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The genome of Diuraphis noxia, a global aphid pest of small grains.

Nicholson SJ, Nickerson ML, Dean M, Song Y, Hoyt PR, Rhee H, Kim C, Puterka GJ - BMC Genomics (2015)

Bottom Line: Thirty of 34 known D. noxia salivary genes were found in this assembly.Genes involved in insecticide activity and endosymbiont-derived genes were also found, as well as genes involved in virus transmission, although D. noxia is not a viral vector.D. noxia's reduced gene content of may reflect the influence of phytotoxic feeding in shaping the D. noxia genome, and in turn in broadening its host range.

View Article: PubMed Central - PubMed

Affiliation: USDA Agricultural Research Service, Stillwater, OK, 74075, USA. sjnicholson70@gmail.com.

ABSTRACT

Background: The Russian wheat aphid, Diuraphis noxia Kurdjumov, is one of the most important pests of small grains throughout the temperate regions of the world. This phytotoxic aphid causes severe systemic damage symptoms in wheat, barley, and other small grains as a direct result of the salivary proteins it injects into the plant while feeding.

Results: We sequenced and de novo assembled the genome of D. noxia Biotype 2, the strain most virulent to resistance genes in wheat. The assembled genomic scaffolds span 393 MB, equivalent to 93% of its 421 MB genome, and contains 19,097 genes. D. noxia has the most AT-rich insect genome sequenced to date (70.9%), with a bimodal CpG(O/E) distribution and a complete set of methylation related genes. The D. noxia genome displays a widespread, extensive reduction in the number of genes per ortholog group, including defensive, detoxification, chemosensory, and sugar transporter groups in comparison to the Acyrthosiphon pisum genome, including a 65% reduction in chemoreceptor genes. Thirty of 34 known D. noxia salivary genes were found in this assembly. These genes exhibited less homology with those salivary genes commonly expressed in insect saliva, such as glucose dehydrogenase and trehalase, yet greater conservation among genes that are expressed in D. noxia saliva but not detected in the saliva of other insects. Genes involved in insecticide activity and endosymbiont-derived genes were also found, as well as genes involved in virus transmission, although D. noxia is not a viral vector.

Conclusions: This genome is the second sequenced aphid genome, and the first of a phytotoxic insect. D. noxia's reduced gene content of may reflect the influence of phytotoxic feeding in shaping the D. noxia genome, and in turn in broadening its host range. The presence of methylation-related genes, including cytosine methylation, is consistent with other parthenogenetic and polyphenic insects. The D. noxia genome will provide an important contrast to the A. pisum genome and advance functional and comparative genomics of insects and other organisms.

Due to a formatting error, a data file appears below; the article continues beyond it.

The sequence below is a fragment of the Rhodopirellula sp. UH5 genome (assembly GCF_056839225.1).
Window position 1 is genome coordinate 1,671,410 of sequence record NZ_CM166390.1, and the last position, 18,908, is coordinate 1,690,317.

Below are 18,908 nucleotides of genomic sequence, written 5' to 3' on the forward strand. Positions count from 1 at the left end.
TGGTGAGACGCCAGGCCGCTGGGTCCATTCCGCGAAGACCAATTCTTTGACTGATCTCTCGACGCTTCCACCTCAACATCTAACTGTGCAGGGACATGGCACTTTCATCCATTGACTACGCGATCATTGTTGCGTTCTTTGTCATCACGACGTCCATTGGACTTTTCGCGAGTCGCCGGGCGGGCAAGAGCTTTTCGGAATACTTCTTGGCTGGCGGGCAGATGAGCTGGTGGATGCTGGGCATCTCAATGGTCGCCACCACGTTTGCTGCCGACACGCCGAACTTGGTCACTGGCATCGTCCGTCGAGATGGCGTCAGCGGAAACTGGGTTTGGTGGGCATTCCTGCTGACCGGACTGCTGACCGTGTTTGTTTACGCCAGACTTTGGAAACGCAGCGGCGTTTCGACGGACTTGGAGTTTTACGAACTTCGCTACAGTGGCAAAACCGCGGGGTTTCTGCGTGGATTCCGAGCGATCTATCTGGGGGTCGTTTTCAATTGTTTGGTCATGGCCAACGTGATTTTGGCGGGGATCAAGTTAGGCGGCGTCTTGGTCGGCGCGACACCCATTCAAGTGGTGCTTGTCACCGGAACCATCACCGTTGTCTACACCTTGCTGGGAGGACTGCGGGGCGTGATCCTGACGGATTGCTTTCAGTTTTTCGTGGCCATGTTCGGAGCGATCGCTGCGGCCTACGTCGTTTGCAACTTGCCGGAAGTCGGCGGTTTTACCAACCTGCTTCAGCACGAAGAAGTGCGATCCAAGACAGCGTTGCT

No MeSH data available.


Related in: MedlinePlus

Comparison of orthology among arthropod species. A. Ortholog groups common to A. gambiae, I. scapularis, A. mellifera, D. melanogaster, B. mori, and P. humanus (present in all six species) in comparison to ortholog groups present in D. noxia and A. pisum.B. Ortholog groups present in at least one of the named species compared to ortholog groups present in D. noxia and A. pisum.
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Fig2: Comparison of orthology among arthropod species. A. Ortholog groups common to A. gambiae, I. scapularis, A. mellifera, D. melanogaster, B. mori, and P. humanus (present in all six species) in comparison to ortholog groups present in D. noxia and A. pisum.B. Ortholog groups present in at least one of the named species compared to ortholog groups present in D. noxia and A. pisum.

Mentions: D. noxia and A. pisum share 7,072 common ortholog groups which included 2,290 single-copy genes present in both species. Ortholog groups present in D. noxia and A. pisum, when compared to other selected arthropod species (A. gambiae, I. scapularis, A. mellifera, D. melanogaster, B. mori, and P. humanus), revealed an increasing distance between aphids and other insects or arthropods (Figure 2 and Additional file 11: Figure S3). Of the 7,072 ortholog groups shared between D. noxia and A. pisum, 3,839 were common to all eight arthropods (Figure 2A). Of the remaining 3,233 OGs not common to all examined species, 430 were exclusive to D. noxia and A. pisum, and D. noxia possessed 134 OGs not observed in any of the other species (Figure 2B). Probing the relationship of D. noxia and A. pisum to other individual arthropod species (Additional file 11: Figure S3) found a maximum of 5,990 OGs in common with P. humanus and a minimum of 5,021 in common with I. scapularis. Evaluations of the orthological relationship between D. noxia and A. pisum and more distantly related organisms revealed fewer common ortholog groups, with a minimum of 2,378 groups in common with bread mold, Neurospora crassa (Additional file 11: Figure S3).Figure 2